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Find a metric space $X$ and a subset $K$ of $X$ which is closed and bounded but not compact.

I can find a metric space $X$ like the below.

Let $X$ be an infinite set. For $p,q\in X$, define $d(p,q)=\begin{cases}1,&\text{if $p\ne q$}\\0,&\text{if $p=q$}\end{cases}$

Then, with the metric space above, I can find a subset $K$ of $X$, which is a ball which centre is $x$ and radius is $1$. I know this is closed(since it has no limit points) and bounded.

enter image description here

(I'm confused again... I think $X$ is not an infinite set. Isn't the above triangle the metric space $X$?)

Some helps will be really appreciated!

Thank you!

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  • $\begingroup$ Consider the balls $B_{0.5}(p)$ as an open cover. Does a finite sub cover exist? $\endgroup$
    – Calvin Lin
    Jul 16 '13 at 1:44
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    $\begingroup$ Under your metric, balls of radius $1$ are just singletons which are compact. $\endgroup$
    – Ink
    Jul 16 '13 at 1:45
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    $\begingroup$ What on earth does your diagram have to do with your example? You definitely can't draw $X$ in the plane. Also what on earth does your title have to do with your question? $\endgroup$ Jul 16 '13 at 1:48
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HINT: Let $\langle X,d\rangle$ be the metric space that you described in the problem. For any $x\in X$, the open ball $B(x,1)=\{y\in X:d(x,y)<1\}=\{x\}$ is compact: it’s just the singleton set $\{x\}$. However, the closed ball $\overline{B}(x,1)=\{y\in X:d(x,y)\le 1\}$ is very different: $\overline{B}(x,1)=X$ for each each $x\in X$. (Why?) This shows that $X$ itself is a closed, bounded set in $X$

Consider $\{B(x,1):x\in X\}$. This is an open cover of $X$. Does it have a finite subcover? Is $X$ compact?

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  • $\begingroup$ I draw the picture of metric space X. I think there exist only 3 points(which consist equilateral triangle when they are connected) in this space. I think B(x,1) is an open cover and has a infinite subcover since there exists only 3 distinct x in X. What's wrong here.... Omg.. It's so confusing... $\endgroup$ Jul 16 '13 at 2:04
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    $\begingroup$ @InfimumMaximum: You’re forgetting that you started with an infinite set $X$, so you know that $X$ has more than $3$ points. For instance, $X$ could be $\Bbb N$, the set of natural numbers. Then $B(n,1)=\{n\}$ for each $n\in\Bbb N$, but $\overline{B}(n,1)=\Bbb N$ for each $n\in\Bbb N$, because $d(m,n)\le 1$ for every $m\in\Bbb N$. $\endgroup$ Jul 16 '13 at 2:12
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Hint: Just let $X = K$. Argue why $X$ is not compact.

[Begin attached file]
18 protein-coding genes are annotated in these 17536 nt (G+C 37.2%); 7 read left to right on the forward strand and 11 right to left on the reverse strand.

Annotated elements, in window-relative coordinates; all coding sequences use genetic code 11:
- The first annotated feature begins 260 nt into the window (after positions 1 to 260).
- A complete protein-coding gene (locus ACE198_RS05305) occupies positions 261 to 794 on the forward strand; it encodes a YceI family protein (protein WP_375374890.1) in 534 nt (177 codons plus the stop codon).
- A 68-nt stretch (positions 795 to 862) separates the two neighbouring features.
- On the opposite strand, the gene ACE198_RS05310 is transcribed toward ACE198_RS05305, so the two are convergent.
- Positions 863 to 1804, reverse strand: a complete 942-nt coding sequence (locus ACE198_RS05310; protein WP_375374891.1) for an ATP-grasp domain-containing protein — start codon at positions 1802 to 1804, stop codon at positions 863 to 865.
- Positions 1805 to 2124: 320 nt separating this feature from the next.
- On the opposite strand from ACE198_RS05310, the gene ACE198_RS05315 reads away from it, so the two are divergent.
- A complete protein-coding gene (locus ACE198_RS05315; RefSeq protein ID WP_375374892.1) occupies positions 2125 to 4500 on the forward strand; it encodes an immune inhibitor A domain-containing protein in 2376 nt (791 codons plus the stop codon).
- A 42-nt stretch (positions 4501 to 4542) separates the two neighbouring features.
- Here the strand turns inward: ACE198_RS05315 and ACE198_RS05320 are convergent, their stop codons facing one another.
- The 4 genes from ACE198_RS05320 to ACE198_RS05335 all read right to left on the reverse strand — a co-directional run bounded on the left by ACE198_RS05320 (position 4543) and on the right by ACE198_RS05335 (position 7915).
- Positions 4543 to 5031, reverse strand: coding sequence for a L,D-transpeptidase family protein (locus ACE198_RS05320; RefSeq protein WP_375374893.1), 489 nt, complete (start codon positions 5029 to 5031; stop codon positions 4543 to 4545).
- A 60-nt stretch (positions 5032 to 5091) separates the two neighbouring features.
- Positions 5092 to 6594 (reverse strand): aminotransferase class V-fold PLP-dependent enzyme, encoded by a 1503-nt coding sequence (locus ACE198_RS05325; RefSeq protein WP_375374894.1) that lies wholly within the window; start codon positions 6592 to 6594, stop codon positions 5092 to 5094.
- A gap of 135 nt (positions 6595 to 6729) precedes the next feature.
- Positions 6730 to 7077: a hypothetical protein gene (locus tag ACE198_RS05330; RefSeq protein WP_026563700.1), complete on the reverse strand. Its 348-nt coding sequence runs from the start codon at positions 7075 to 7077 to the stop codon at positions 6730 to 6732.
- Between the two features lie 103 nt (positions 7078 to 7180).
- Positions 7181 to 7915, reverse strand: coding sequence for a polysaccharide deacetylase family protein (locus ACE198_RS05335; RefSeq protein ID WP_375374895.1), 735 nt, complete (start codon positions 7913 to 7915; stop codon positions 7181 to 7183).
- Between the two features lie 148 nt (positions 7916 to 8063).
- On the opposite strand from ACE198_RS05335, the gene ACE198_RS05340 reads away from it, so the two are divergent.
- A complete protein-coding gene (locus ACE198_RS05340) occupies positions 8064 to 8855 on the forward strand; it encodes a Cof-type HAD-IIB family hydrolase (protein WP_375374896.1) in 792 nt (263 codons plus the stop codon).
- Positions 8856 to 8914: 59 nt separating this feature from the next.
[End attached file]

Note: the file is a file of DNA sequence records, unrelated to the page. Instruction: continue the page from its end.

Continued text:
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  • $\begingroup$ but then X is not bounded? $\endgroup$ Jul 16 '13 at 1:46
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    $\begingroup$ @InfimumMaximum The entire space $X$ is bounded, since $X$ is contained in a ball of radius $2$. $\endgroup$
    – Ink
    Jul 16 '13 at 1:48
  • $\begingroup$ oh............................ My bad.... Thank you! $\endgroup$ Jul 16 '13 at 1:50
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If $X$ is an infinite-dimensional Banach space (over $\mathbb{R}$ or $\mathbb{C}$, either way) then the (closed) unit ball $B_1(X)$ is closed and bounded but not compact in the norm topology. See for instance http://planetmath.org/compactnessofclosedunitballinnormedspaces for a proof of this fact.

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  • $\begingroup$ The OP is trying to understand the discrete metric. Do you expect him to understand this? $\endgroup$
    – Pedro Tamaroff
    Jul 16 '13 at 2:08
  • $\begingroup$ @PeterTamaroff, I thought it might be a little too advanced, but who knows? And it might be useful to others who look at the question. $\endgroup$
    – MTS
    Jul 16 '13 at 11:38
  • $\begingroup$ I agree with that. $\endgroup$
    – Pedro Tamaroff
    Jul 21 '13 at 6:42
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What you're being given is called a discrete space $(X,d)$; where $d(x,y)=[x=y]$ ($[P]=1$ if $P$ is true, $0$ otherwise) is called the discrete metric. Note the set $X$ is assumed to be infinite. For instance, it can be $\Bbb N$, $\Bbb R$.

One can see that every singleton is an open set, since $\{x\}=B(x,1/2)$, say. What can you say about the compact sets in $X$, then? Is $X$ compact? Hint Note $X$ can be covered by singletons.

Spoilers

$(1)$ $X$ is closed, being the ambient space. It is bounded: $X\subset B(x,r)$ for any $x\in X$ whenever $r\geq 1$.

$(2)$ Suppose $F\subseteq X$ is compact. Then $F$ is finite. Reason: cover $F$ by singletons. The existence of a finite cover implies $F$ is itself finite.

$(3)$ Suppose $F\subseteq X$ is finite. Then $F$ is compact. Reason: Suppose $\mathscr C=\{C_\alpha\}_{\alpha\in A}$ covers $A$. Write $F=\{x_1,\ldots,x_m\}$. Since $F\subseteq \bigcup \mathscr C$ there must exist for each $i=1,2,\ldots,m$ an index $\alpha_{i}$ such that $x_i\in C_{\alpha_i}$, so $\mathscr C_0=\{C_{\alpha_i}:i=1,\ldots,m\}$ is a finite subcover.

Conclusion: $F\subseteq X$ is compact if and only if it is finite. Note that $(3)$ always holds in any (topolgical,metric) space, while $(2)$ certainly doesn't: $[a,b]$ is compact in $\Bbb R$ with the usual metric.

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Take the reals, change the metric to $d(x,y)=\min(|x-y|,1)$. The topology is unchanged, so your favourite closed but not compact stays closed, not compact, but is now bounded.

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